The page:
Doris Tillman of South Los Angeles had lost her husband, her job and her water service, so she did what people do here in a gilded metropolis that throws curses at people on the fringes — she adapted.
When I think back on the year 2015, I'll conjure up an image of Tillman at 71, bending into a five-gallon water jug and hoisting dead weight onto her spiny knee before stumping over to the kitchen, an athletic move perfected out of necessity after nearly a year without running water.
Tillman had fallen behind on her DWP bills and the behemoth turned off her tap, making her one of about 8,000 customers capped off every month. She disputed the utility's accounting, given DWP's scandalous billing system woes, but was left to make do. Tillman purchased water at a vending machine, did the dishes with the same water that steamed her vegetables, showered at a rec center and learned to survive on 50 gallons a week.
Meanwhile, in another galaxy a few miles away, California's top residential water guzzler was pumping 1,300 gallons an hour — nearly 12 million gallons a year — to quench a lush Bel-Air estate. This, despite an epic drought that turned public parks brown and brought official demands for everyone to scale back.
There was no shutoff or crackdown in Bel-Air, home to four of the state's top five residential water gluttons, whose identities remain a mystery. DWP won't give them up because the customers technically broke no laws, other than moral ones. A DWP official told me that after media prompts, the utility sent someone to the most offending property and advised the owner — who was surprised by his No. 1 status — to summon the royal servants and have them cut the sprinklers already.
Who needs a chart on the staggering concentration of wealth when you've got someone who's barely aware of a $90,000-a-year water bill and someone just down the road who uses broccoli-steaming water to flush the toilet?
When I think back on 2015, I'll remember the $35-million Beverly Hills house in mint condition, and the real estate agent who revealed its fate.
It was a tear-down, he told me.
Someone bought it but wasn't thrilled with the layout, so he intended to bulldoze it and build anew.
Hard to forget that, or the Echo Park shoe repairman — Rafael Lopez — who works in one van and lives in another.
Greater Los Angeles is a crazy quilt of prosperity and poverty, with more rags and more riches than entire nations could ever amass, and 2015 brought enough new homeless encampments to make Charles Dickens choke on his shepherd's pie.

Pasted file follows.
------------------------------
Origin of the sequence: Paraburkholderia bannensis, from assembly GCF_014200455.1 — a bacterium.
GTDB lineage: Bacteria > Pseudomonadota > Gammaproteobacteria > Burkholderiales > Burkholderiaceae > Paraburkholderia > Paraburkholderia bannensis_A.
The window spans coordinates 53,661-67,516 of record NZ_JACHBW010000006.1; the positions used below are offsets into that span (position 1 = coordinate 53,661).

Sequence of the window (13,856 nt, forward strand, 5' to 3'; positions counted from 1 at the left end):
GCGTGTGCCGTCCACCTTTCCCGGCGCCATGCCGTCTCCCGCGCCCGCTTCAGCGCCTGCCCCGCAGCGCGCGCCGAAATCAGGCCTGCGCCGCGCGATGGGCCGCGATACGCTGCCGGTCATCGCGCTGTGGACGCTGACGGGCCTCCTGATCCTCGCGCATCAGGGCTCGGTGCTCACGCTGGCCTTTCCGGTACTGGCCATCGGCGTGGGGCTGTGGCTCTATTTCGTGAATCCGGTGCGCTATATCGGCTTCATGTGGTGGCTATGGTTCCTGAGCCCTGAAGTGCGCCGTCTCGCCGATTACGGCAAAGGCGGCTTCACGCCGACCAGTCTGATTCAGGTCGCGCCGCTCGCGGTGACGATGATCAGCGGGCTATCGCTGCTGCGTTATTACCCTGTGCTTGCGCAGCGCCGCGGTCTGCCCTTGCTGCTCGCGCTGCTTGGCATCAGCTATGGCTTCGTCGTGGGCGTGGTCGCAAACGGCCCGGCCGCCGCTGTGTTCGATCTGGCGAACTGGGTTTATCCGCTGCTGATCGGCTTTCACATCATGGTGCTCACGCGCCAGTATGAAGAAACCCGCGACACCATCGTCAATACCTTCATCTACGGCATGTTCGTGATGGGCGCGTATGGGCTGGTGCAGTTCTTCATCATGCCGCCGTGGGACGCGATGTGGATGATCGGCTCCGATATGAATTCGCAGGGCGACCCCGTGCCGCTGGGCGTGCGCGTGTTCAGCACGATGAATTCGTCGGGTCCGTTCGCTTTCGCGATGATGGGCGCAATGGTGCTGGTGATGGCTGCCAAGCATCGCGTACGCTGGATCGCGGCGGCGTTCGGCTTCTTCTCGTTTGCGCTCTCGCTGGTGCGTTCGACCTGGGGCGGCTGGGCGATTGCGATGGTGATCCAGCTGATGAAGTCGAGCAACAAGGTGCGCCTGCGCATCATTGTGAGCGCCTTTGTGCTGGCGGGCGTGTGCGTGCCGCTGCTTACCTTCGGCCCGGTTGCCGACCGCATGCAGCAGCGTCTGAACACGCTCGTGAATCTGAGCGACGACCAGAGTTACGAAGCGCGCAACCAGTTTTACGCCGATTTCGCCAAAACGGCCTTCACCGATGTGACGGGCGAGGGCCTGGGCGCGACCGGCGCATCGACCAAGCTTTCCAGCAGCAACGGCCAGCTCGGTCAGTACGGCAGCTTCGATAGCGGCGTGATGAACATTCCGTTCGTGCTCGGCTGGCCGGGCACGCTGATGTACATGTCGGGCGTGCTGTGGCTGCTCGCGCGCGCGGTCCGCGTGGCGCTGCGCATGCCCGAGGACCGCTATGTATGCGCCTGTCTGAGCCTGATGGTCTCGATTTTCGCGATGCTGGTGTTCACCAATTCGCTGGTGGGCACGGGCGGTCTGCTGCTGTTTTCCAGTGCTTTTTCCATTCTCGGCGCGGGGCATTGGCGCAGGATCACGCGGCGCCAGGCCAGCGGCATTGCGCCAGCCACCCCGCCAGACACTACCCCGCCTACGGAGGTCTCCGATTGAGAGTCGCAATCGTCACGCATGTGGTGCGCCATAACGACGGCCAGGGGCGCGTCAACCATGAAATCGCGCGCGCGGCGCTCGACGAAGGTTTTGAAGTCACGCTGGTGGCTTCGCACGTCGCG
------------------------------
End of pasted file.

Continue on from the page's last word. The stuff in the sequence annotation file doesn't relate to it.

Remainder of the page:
They're working on a plan about that in the local halls of power, and here is my bet: It will be just like all the previous plans, which were pretty good but lacked one key element — implementation. Which is why we are where we are, not that it helps when you park a minimum wage economy in a maximum cost real estate market.
Speaking of which, 2015 gave us nonstop talk about a minimum wage increase, thank you very much L.A. Mayor Eric Garcetti, City Council, L.A. County Board of Supervisors. But before you take yet another bow, raising the minimum wage was easy.
What about reconstructing the $30-an-hour economy that built the middle class in Los Angeles?
Garcetti once said his No. 1 priority was job creation, but he produced so little, council President Herb Wesson stepped up, only to disappear into the same vacuum.
Bucking global forces isn't easy, and government can't create private jobs. But with more coherent planning and a little imagination, it can create an environment that attracts them.
With its shipping ports, great weather, world-class universities and thousands of tech and medical grads, why is Los Angeles so far behind other cities in California and elsewhere in building a living wage economy around biotech?
Why is California ranked near the national bottom in school funding, and when we think about the future of those students, can we focus on something beyond promising $15 at Burger King in the year 2020?
When I think back on 2015, I'll recall Air Force veteran Rod McIntosh settling for $10 an hour at Bloomingdale's after making close to six figures in tech, and going to school on the side to give himself a chance to climb back into the ever-elusive middle class.
I'll remember the pride on Rafael Leon's face when he showed me the converted Hawthorne garage he found for his family to live in, even though, with his $10.25 hourly job in food prep near LAX, he can barely cover the $800 monthly rent.
I'll recall the look in Martin Saldana's eyes — a mix of determination and fear — when the Boeing C-17 production line shut down in Long Beach and he went from $40 an hour to about one-third the pay at a nearby factory.
I'll recall Miriam Antonio riding the bus to Fairfax High from her apartment in Koreatown, where she shares a bedroom with her mother — a night-shift janitor — and two brothers. Antonio, driven by a desire to go into politics and serve the needs of families like hers, is determined to get a college scholarship and one day lift her family out of poverty.
In 2015, I hosted a discussion on income inequality at the L.A. Times Festival of Books and keyed on a damning, shameful and all-too-true assessment by USC professor Ed Kleinbard in his book, "We Are Better Than This."
"We are the richest economy in the world, but an extraordinary number of Americans live in poverty. We are the most unequal society of all large peer economies, and even more shocking, we are nowhere near the top in income mobility — the ability to climb from poor to rich or to slide down the opposite side of that hill."
Our work's cut out for us in 2016 and beyond.
My thanks to all the people who let me into their lives in 2015 to tell stories about how we live and who we are. A special thanks to the hundreds of readers who generously donated to Miriam Antonio for her SAT prep courses and other needs, and to Doris Tillman, whose water service was turned back on.